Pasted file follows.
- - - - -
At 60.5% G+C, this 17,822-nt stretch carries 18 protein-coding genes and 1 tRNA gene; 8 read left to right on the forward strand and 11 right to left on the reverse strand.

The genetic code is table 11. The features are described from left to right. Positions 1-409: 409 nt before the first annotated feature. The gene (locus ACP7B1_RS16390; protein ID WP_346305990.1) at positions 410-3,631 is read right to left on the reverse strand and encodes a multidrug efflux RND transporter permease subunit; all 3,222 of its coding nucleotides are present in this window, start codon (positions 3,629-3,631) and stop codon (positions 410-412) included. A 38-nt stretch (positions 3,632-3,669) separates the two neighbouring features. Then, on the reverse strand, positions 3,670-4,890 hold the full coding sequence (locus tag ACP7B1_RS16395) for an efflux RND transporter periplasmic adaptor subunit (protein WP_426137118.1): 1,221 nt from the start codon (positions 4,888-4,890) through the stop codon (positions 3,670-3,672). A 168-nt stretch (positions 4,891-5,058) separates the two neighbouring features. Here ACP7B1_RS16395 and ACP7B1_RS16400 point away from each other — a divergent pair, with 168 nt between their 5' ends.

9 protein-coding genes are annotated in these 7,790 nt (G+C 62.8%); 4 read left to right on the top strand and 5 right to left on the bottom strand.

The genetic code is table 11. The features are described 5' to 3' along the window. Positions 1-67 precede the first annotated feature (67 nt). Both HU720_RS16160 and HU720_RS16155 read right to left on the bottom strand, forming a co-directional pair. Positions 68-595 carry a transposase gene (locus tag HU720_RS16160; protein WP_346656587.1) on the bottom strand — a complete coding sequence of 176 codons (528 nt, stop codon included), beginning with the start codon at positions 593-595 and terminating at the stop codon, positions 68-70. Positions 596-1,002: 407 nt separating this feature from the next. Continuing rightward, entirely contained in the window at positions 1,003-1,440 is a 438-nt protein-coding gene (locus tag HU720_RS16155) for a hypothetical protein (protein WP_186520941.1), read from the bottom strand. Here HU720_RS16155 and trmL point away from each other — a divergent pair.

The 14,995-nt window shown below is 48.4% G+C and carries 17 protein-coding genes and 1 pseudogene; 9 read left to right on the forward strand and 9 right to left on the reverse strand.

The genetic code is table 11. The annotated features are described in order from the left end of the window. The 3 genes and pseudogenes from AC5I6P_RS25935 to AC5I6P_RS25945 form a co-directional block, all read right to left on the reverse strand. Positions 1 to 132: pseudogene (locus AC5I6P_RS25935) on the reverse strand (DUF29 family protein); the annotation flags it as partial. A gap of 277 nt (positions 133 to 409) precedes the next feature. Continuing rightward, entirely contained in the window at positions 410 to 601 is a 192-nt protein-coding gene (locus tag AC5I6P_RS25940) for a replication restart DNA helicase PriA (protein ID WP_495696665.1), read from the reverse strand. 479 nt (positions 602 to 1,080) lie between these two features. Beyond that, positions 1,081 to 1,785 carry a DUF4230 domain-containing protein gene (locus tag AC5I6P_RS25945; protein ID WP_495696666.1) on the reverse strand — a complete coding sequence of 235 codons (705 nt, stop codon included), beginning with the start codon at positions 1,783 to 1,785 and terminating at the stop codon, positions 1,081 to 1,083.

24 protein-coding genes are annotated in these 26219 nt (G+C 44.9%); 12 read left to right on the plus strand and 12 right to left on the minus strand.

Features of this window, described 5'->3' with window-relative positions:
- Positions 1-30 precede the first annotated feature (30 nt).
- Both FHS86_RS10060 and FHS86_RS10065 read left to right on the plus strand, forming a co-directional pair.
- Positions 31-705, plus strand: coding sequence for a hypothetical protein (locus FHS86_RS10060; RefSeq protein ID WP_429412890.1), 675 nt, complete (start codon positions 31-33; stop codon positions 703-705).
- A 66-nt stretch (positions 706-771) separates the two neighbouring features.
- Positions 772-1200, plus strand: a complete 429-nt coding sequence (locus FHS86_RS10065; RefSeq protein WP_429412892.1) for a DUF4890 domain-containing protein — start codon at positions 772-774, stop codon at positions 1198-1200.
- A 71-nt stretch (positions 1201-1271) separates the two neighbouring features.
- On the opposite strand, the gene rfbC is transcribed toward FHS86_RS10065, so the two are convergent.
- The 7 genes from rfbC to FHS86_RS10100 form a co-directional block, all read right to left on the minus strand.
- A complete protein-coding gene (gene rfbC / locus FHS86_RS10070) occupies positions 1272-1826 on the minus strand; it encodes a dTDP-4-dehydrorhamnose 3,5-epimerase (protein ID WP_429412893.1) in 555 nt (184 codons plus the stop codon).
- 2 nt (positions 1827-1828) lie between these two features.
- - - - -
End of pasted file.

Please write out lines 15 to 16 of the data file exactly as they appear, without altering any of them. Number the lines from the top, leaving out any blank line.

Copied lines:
- On the opposite strand, the gene rfbC is transcribed toward FHS86_RS10065, so the two are convergent.
- The 7 genes from rfbC to FHS86_RS10100 form a co-directional block, all read right to left on the minus strand.